Ports Get $450 Million From IIJA to Ease Supply Restraints

Jammed U.S. ports will be given nearly $450 million in federal money to ease supply chain constraints and lower prices for Americans.

According to WCSC, Transportation Secretary Pete Buttigieg on Wednesday announced the availability of a first batch of competitive grants for ports that will be double last year’s amount annually for five years. The grants are aimed specifically at reducing bottlenecks that have slowed the flow of goods to store shelves and pushed up costs.

The grants are among several pots of money under the $1 trillion law that the department intends to steer toward providing mid-term and long-term relief to the nation’s supply chain, which administration officials described as somewhat outdated and broken. Still, acknowledging that the upgrades will take time, Biden officials have largely shied away from any assurances that Americans could see clear and demonstrable changes to their lives before the 2022 midterm elections.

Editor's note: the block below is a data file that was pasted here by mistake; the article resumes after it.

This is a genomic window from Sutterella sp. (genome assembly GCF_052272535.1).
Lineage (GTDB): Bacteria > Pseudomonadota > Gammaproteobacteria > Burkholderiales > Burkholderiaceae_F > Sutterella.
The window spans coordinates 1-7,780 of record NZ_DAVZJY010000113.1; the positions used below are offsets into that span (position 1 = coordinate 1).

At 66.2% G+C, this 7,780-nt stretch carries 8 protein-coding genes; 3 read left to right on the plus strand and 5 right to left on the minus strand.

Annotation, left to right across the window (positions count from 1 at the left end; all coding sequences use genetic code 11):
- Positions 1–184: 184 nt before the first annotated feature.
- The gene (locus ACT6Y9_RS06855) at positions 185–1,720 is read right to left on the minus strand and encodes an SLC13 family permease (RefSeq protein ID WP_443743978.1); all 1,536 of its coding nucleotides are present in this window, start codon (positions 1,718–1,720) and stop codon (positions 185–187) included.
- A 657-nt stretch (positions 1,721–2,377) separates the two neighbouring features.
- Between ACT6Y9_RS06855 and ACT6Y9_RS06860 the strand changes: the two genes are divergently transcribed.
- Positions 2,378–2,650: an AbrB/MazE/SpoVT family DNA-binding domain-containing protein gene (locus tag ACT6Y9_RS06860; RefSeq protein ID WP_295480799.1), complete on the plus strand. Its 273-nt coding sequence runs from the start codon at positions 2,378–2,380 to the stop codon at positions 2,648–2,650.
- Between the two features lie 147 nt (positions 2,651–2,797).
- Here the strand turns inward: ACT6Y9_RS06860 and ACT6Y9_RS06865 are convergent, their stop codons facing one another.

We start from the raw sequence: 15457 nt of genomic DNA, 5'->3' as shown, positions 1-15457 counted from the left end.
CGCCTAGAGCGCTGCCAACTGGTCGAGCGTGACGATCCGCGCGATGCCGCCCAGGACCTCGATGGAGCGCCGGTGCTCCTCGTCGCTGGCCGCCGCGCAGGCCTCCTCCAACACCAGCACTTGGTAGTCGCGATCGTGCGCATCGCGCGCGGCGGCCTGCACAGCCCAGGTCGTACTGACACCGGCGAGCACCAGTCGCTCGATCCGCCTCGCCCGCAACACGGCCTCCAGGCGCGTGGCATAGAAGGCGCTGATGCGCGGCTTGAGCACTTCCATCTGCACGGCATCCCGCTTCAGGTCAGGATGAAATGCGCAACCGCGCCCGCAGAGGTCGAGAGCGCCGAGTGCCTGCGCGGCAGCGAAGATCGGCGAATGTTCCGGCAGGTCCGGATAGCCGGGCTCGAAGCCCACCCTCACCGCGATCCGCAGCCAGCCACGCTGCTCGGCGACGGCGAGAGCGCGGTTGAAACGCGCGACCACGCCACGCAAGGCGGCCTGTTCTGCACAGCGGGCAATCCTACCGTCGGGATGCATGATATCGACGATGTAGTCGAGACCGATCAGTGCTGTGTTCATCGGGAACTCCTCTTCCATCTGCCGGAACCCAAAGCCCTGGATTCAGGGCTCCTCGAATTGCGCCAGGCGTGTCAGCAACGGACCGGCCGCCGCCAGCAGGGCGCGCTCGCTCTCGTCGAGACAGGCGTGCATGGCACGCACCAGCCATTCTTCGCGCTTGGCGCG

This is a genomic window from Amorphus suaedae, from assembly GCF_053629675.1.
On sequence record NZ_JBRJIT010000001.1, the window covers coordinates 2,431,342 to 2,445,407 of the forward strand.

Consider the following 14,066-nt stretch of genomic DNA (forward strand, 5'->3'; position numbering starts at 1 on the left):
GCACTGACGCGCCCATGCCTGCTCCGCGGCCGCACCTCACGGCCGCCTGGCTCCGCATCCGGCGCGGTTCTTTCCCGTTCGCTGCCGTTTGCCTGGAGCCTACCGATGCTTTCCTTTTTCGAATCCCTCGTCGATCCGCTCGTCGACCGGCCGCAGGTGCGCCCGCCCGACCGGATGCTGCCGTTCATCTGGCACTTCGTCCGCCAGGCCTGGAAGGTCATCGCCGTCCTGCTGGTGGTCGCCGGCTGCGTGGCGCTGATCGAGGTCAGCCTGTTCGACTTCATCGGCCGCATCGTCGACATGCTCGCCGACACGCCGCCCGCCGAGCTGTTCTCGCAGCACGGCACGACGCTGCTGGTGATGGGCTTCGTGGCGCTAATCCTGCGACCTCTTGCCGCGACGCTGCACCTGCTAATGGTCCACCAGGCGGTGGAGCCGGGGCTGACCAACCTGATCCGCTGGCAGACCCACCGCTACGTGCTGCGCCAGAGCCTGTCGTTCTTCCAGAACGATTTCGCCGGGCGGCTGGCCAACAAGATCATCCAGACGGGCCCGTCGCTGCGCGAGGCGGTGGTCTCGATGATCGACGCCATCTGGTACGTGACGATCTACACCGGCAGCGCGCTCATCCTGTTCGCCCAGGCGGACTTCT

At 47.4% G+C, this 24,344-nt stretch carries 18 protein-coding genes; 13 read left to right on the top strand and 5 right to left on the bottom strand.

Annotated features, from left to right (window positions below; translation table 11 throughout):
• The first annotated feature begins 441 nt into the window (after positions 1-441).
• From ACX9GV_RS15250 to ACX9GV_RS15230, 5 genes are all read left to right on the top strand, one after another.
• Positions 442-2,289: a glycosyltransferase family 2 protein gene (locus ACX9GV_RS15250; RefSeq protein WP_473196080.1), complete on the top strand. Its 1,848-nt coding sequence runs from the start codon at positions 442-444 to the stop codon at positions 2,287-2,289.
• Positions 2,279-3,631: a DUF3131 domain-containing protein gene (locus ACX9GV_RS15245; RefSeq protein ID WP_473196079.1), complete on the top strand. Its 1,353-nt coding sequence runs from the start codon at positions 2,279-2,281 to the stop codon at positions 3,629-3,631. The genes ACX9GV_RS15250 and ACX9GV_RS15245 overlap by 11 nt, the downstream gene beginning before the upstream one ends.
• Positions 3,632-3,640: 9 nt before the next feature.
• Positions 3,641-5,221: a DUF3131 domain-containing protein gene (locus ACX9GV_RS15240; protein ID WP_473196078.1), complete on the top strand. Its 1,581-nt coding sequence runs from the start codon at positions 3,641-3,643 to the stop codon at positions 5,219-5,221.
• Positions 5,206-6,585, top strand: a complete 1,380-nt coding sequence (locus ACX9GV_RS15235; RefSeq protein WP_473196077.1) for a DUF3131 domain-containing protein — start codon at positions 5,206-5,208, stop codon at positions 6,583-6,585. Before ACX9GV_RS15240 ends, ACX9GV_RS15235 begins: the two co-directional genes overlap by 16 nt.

U.S. ports will have until May to apply for the grants, which will be awarded by fall.

“We’re proud to announce this funding to help ports improve their infrastructure — to get goods moving more efficiently and help keep costs under control for American families,” Buttigieg said.

The Transportation Department was releasing this week a one-year report that assesses the supply chain and how best to fix gaps. Administration officials said the report urges better government cooperation and data-sharing with the private sector and pledges up to billions of dollars more from federal grant programs later this year to promote smoother rail, water and truck transportation and build out warehouse capacity.

Last year, the department took interim steps to unclog the supply chain and limit inflation pressures, awarding $241 million in grants including $52.3 million to help boost rail capacity at the port in Long Beach, California. It has strived to move major ports to longer work days and improve recruitment and retention in the trucking industry.

Read More